- Retinal scans
- Facial recognition
- Other biometric data
Internet and other electronic network activity
- Browsing history
- Search history
- Website, advertisement and application interaction/engagement data
Audio, visual, thermal, olfactory, electronic or similar information
Professional and employment-related information
Educational information under the CCPA is described as any information which isn’t publicly available, as defined by the California Family Educational Rights and Privacy Act (20 U.S.C. section 1232g, 34 C.F.R. Part 99).
The CCPA also provides protection for information which may indirectly describe a consumer through unique characteristics. In addition to concrete data points, the CCPA also covers inferences drawn from personal information and customer profiles. For example, a company creates a customer profile based on ads clicked on which show preference for a particular product, and combines that information with posts the consumer has interacted with to create an inference about a person’s political leanings. Both the internet activity, the inference and the consumer profile created would be considered personal information under the CCPA.
Examples of inferences include:
- Psychological trends
What isn’t personal information?
Information which is available publicly isn’t included in the CCPA’s definition of personal information. Information made public through records at the federal, state or local government levels aren’t covered by the CCPA. As well, some types of information are excluded, such as certain financial information and medical information regulated by the Health Information Portability and Accountability Act (HIPAA).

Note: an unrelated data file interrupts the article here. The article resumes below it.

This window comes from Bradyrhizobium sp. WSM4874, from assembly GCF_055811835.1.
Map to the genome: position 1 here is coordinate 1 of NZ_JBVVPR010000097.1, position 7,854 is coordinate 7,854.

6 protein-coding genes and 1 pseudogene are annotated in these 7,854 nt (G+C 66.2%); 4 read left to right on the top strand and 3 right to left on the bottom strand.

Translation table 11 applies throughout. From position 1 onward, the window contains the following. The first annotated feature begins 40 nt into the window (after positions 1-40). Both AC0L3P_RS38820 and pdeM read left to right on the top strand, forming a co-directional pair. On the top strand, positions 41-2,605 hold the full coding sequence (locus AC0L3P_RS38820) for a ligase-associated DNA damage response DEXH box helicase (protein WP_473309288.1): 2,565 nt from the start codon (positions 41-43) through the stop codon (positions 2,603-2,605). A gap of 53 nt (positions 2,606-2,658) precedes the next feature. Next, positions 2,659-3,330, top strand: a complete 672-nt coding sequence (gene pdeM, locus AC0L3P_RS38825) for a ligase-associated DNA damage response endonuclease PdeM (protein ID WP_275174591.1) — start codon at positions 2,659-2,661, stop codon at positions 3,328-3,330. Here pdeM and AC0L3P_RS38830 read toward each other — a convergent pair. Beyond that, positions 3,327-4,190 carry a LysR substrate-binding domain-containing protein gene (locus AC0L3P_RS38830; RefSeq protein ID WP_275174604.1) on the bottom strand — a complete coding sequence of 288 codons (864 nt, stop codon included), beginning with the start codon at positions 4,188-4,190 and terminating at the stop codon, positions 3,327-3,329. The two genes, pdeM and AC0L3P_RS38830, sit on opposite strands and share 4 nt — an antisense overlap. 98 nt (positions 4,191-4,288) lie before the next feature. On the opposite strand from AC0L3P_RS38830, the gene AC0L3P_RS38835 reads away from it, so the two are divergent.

De-identified information or aggregated and de-identified information is also considered not to be personal information, provided it can’t be reasonably tied to an individual. The Act also doesn’t cover information about multiple users in aggregate, aside from households.
So, what can be deleted?
Under the CCPA, consumers may request that any personal information a company stores about them be deleted. This is referred to as the global option, though a business may offer consumers the option to only delete certain data.
What can’t be deleted?
Under the Act, there are several exceptions which a business may cite in order to retain a consumer’s personal information. These exceptions include personal information:
- Required to complete the transaction the information was originally provided for
- Required to protect against and prosecute malicious or illegal activity
- Needed to identify and correct errors in software
- Required to exercise or protect free speech
- Collected in compliance with California Electronic Communications Privacy Act
- Required for scientific, historial or statistical research which benefits the public good
- Used internally to fulfill the expectations of the customer based on the customer’s business relationship with the company
- Required to comply with a legal operation